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Russia Report: September 3, 2003

3 September 2003, Volume 3, Number 35
By Vladimir Kovalev

The onset of the so-called "managed democracy" that national political analysts predicted during the first few months after President Vladimir Putin took office in the Kremlin in 2000 has became a bitter reality in St. Petersburg this summer. The city's gubernatorial election campaign, which got under way immediately after former Governor Vladimir Yakovlev was appointed deputy prime minister responsible for communal services on 16 June, does not seem to have left St. Petersburg residents with much of a choice. Valentina Matvienko, former deputy prime minister and now presidential envoy to the Northwest Federal District, was put in the center of the local stage by the Kremlin and has overshadowed the 10 other candidates, none of which is able to match the advantages Matvienko has as Putin's envoy.

Shortly after Yakovlev left the city, the Kremlin took over control of Peterburg television, which is co-owned by the city government and the Leningrad Oblast administration, placing Igor Ignatiev, former deputy head of the St. Petersburg branch of state-owned RTR television, in charge of the station. At the same time, three political and analytical programs were shut down and their hosts left the channel. "It is clear this was done to cut St. Petersburg residents off from information that would allow them to make objective decisions," said Daniil Kotsyubinskii, host of the "Posfactum" analytical program, one of the shows cancelled in June. "It was done to make life easier for one candidate -- Matvienko." At the end of May, local media reported that St. Petersburg-NTV news editor Andrei Radin had been taken off the air for two weeks because he was supposedly not presenting enough reports about Matvienko and was showing rival candidate Deputy Governor Anna Markova rather too often.

However, it would have seemed strange if NTV, a private company that claims to be objective and that has had its own run-ins with Putin's Kremlin, had not reported Markova's 5 June declaration that she would defend local democracy from pressure by the presidential envoy's office.

"It is clear that during the last two months, we have seen an election campaign run by one person. Now the governor is facing pressure to leave. This is coming out from the presidential envoy's office," Markova said in a speech to the St. Petersburg Legislative Assembly on 5 June. Shortly after this, she disappeared from public view for nearly a month and the city committee that she headed was abolished by a 15 July City Charter Court ruling. She became, in essence, a deputy governor with no chair to sit in.

The example of St. Petersburg television is just one small episode in a broader clean-up operation seemingly designed to pave the way for Matvienko to take the governor's seat. That operation apparently started in January, when a new St. Petersburg Legislative Assembly that was elected in December 2002 began working. In that campaign, then-presidential envoy to the Northwest Federal District Viktor Cherkesov entered the fray to battle against those Legislative Assembly deputies who supported Yakovlev's declared intention to seek a third term. Using a parliamentary majority of which the pro-Kremlin Unified Russia faction formed the nucleus, Cherkesov's office managed to elect Vadim Tyulpanov as the assembly's speaker, to break up the pro-Yakovlev United City bloc and to end Yakovlev's dream of staying in office until 2008.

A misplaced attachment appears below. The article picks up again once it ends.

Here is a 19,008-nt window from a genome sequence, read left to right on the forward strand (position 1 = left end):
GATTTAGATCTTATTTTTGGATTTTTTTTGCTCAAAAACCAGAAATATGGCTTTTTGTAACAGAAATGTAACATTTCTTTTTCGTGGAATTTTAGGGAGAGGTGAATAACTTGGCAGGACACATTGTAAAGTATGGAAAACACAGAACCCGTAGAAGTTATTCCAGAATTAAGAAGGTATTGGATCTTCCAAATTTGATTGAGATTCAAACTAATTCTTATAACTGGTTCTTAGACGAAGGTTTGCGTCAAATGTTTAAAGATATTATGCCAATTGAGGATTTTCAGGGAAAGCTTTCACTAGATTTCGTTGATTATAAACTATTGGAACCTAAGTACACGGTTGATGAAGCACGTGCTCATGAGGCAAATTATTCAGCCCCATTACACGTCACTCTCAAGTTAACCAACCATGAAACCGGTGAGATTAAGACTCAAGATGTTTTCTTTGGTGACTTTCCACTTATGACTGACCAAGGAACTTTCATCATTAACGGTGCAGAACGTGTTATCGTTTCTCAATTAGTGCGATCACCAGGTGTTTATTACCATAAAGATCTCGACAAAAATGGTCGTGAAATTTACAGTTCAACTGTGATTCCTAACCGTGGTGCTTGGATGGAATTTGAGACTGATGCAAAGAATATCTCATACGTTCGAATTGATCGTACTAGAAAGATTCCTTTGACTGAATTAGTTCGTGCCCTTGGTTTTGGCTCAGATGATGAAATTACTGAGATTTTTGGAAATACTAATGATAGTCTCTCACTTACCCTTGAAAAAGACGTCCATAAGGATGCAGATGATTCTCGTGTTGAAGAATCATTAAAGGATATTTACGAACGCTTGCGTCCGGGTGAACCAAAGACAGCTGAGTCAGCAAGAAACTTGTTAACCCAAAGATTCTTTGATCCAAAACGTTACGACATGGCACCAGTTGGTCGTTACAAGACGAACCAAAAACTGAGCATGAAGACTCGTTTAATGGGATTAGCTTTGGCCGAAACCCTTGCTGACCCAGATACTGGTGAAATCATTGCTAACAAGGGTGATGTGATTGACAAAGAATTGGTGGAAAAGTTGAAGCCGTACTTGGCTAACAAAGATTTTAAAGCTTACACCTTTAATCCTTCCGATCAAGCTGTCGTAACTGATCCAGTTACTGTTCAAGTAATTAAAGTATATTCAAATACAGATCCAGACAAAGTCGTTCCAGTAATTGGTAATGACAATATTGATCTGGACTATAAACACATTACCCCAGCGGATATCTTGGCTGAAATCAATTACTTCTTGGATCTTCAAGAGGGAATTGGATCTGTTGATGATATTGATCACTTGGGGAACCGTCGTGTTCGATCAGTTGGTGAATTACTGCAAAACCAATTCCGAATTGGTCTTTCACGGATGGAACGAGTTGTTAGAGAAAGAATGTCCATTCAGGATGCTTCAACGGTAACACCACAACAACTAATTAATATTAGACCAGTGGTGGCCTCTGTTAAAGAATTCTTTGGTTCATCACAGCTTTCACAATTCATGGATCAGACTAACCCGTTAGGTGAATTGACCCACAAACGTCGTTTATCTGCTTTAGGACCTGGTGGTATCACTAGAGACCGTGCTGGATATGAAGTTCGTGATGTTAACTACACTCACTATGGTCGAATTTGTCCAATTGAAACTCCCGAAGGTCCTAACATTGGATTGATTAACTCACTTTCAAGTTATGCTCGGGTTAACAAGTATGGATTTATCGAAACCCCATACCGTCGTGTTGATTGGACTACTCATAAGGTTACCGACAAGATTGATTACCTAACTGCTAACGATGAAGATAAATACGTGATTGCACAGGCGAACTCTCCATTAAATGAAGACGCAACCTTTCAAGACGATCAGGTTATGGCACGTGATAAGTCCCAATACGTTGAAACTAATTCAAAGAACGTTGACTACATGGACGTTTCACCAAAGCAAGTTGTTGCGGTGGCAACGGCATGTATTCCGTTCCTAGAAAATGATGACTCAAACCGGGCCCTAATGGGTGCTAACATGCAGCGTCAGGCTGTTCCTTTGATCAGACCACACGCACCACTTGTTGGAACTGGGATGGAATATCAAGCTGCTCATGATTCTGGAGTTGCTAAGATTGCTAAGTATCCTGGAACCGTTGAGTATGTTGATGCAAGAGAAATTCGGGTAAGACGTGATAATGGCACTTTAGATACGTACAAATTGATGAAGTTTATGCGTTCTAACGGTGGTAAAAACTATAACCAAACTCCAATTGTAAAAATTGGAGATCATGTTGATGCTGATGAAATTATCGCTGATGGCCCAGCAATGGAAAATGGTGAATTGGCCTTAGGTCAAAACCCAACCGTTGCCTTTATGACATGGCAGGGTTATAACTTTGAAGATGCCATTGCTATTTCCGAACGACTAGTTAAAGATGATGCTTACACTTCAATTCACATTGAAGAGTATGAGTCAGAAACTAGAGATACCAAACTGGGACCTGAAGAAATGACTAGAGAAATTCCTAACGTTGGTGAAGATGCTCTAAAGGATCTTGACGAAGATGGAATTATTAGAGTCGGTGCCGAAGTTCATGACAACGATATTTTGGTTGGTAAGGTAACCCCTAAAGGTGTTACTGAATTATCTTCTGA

Soon after Cherkesov completed his job, he left St. Petersburg to head the new State Committee on Drug Trafficking in Moscow. However, his replacement, Matvienko, continued his work. Her office was reportedly directly involved in replacing St. Petersburg Election Committee Chairman Aleksandr Garusov. Officially, Garusov was replaced in accordance with a request from the new city prosecutor, Nikolai Vinnichenko, who said Garusov had to leave because he does not have a doctorate or other advanced degree in law, as demanded by Article 29.12 of the federal Election Code.

Vinnichenko replaced pro-Yakovlev city prosecutor Ivan Sydoruk in March, shortly after Matvienko took over Cherkesov's position. On 26 June, the city election commission head's seat was given to Aleksandr Gnetov, a former employee of the Northwest Customs District. According to Garusov, before he went into a local hospital, one of Matvienko's deputies, Yevgenii Makarov, asked him to resign. "On 16 May at 2:30 p.m., I went to [the presidential envoy's office]," Garusov said in a 10 June interview with "Yes, I was asked to leave my post as election commission head. When I asked why and what claims [there are] against me, I was told that I was 'pro-governor stuff.'"

When Garusov returned to his office in Mariinskii Palace, he found an RTR television crew set up by his desk sitting and waiting for him to announce his resignation. The road to the governor's seat was almost completely cleared for Matvienko by this time.

The administrative resources that Matvienko has at her disposal as presidential envoy -- although officially she is on a leave of absence for the duration of the campaign -- are impressive. The doors of all state-owned and most large private companies are wide open for her to hold her campaign speeches. Managers of some state-owned companies have reported receiving requests from Matvienko's headquarters that middle managers sign pledges to gather specified numbers of employees to participate in meetings with the candidate. Matvienko also began her effort long before the official 20 August starting date for campaigning. Her name was prominent on posters throughout the city, and local media stepped up reports mentioning her and praising her achievements.

According to the Agency for Social Information, a local polling agency, Matvienko currently enjoys about 40 percent support, strong evidence that managed democracy produces the desired results. None of the other candidates have even 10 percent backing, meaning that there is a good chance Matvienko will win the governor's office in the 21 September first round. Seemingly, the only chance for St. Petersburg to resist being "managed" is if an embarrassingly large percentage of voters cast their ballots "against all" the candidates. This, however, seems unlikely to happen.